we aim to give some guidance on.
It is strongly recommended if your Branch is
facing proposals on flexible working that you also read the useful
UNISON publication Generic Working in the NHS, a UNISON negotiating
guide for branches this is available from the Communications
Department, Stock Number 1409. You should also discuss it with
your Regional Officer at an early stage and you may want to contact
some of the Branches listed in the appendix.
The first response?
The issue of flexible working has been a contentious
one for the Ancillary Sector Committee, with members broadly falling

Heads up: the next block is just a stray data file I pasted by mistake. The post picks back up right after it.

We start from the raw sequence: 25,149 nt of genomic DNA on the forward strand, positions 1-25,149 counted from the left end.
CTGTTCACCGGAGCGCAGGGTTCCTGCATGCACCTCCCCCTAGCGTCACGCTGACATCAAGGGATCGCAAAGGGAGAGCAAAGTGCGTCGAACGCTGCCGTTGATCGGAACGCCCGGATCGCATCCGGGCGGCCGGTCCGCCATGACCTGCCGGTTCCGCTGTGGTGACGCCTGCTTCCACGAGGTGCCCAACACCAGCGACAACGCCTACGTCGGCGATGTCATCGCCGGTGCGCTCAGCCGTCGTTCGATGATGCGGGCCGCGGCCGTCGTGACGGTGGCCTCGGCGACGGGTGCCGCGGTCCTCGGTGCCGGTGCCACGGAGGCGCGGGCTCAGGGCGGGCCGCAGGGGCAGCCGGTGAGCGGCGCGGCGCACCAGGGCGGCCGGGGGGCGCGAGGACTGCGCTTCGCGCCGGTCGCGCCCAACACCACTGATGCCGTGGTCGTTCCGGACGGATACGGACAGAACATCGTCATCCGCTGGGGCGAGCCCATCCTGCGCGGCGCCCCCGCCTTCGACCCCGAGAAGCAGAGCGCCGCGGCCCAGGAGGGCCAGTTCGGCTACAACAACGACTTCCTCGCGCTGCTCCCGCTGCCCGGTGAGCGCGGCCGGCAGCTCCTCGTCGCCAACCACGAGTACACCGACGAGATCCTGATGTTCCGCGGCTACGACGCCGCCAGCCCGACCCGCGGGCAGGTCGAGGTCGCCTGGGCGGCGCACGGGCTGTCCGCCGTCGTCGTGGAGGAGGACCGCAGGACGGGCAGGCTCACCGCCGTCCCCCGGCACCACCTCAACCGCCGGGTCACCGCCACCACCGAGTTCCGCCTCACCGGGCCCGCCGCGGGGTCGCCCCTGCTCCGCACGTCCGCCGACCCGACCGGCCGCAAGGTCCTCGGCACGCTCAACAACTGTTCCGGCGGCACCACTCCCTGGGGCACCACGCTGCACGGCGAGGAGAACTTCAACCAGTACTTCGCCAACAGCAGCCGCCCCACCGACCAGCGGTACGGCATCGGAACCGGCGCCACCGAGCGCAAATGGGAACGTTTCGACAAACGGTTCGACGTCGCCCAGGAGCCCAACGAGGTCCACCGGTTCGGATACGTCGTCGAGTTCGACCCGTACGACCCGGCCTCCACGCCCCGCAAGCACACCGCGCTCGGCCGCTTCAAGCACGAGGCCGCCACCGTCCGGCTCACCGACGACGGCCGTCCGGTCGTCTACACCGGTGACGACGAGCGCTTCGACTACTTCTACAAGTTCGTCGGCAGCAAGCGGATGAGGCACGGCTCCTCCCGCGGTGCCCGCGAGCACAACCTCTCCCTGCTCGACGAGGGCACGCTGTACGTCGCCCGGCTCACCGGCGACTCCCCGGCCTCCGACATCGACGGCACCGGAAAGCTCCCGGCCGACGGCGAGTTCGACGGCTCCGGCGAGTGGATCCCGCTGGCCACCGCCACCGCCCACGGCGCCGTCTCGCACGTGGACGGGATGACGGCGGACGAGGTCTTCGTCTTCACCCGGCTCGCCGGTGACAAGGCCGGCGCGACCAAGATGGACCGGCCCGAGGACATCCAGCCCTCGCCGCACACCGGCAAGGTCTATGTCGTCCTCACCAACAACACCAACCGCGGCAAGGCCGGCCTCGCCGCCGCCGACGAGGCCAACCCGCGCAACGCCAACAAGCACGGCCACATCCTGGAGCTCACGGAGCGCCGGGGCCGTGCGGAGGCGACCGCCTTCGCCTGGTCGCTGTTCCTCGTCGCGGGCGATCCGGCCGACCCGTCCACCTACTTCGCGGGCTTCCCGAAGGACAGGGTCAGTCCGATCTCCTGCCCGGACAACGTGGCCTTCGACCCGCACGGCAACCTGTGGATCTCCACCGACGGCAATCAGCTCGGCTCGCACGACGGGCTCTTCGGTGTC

into one of two camps. Those who see it as further exploitation
of an already abused group by getting them to do more and more.
Whilst others see it as inevitable and an opportunity to get better
pay and some career structure for members.
It will be for your members and your Branch to decide
into what camp you fall. However it may be that whilst in principle
you are opposed to flexible working you have to get involved in
negotiations on the subject if management are going to impose
This paper is therefor to give some guidance on
what to do once you get into such negotiations.
In discussing flexible working the Committee thought
it was important to establish a set of principles which Branches
should seek early commitment form employers on; these are:
Taking each of these in turn we will explain some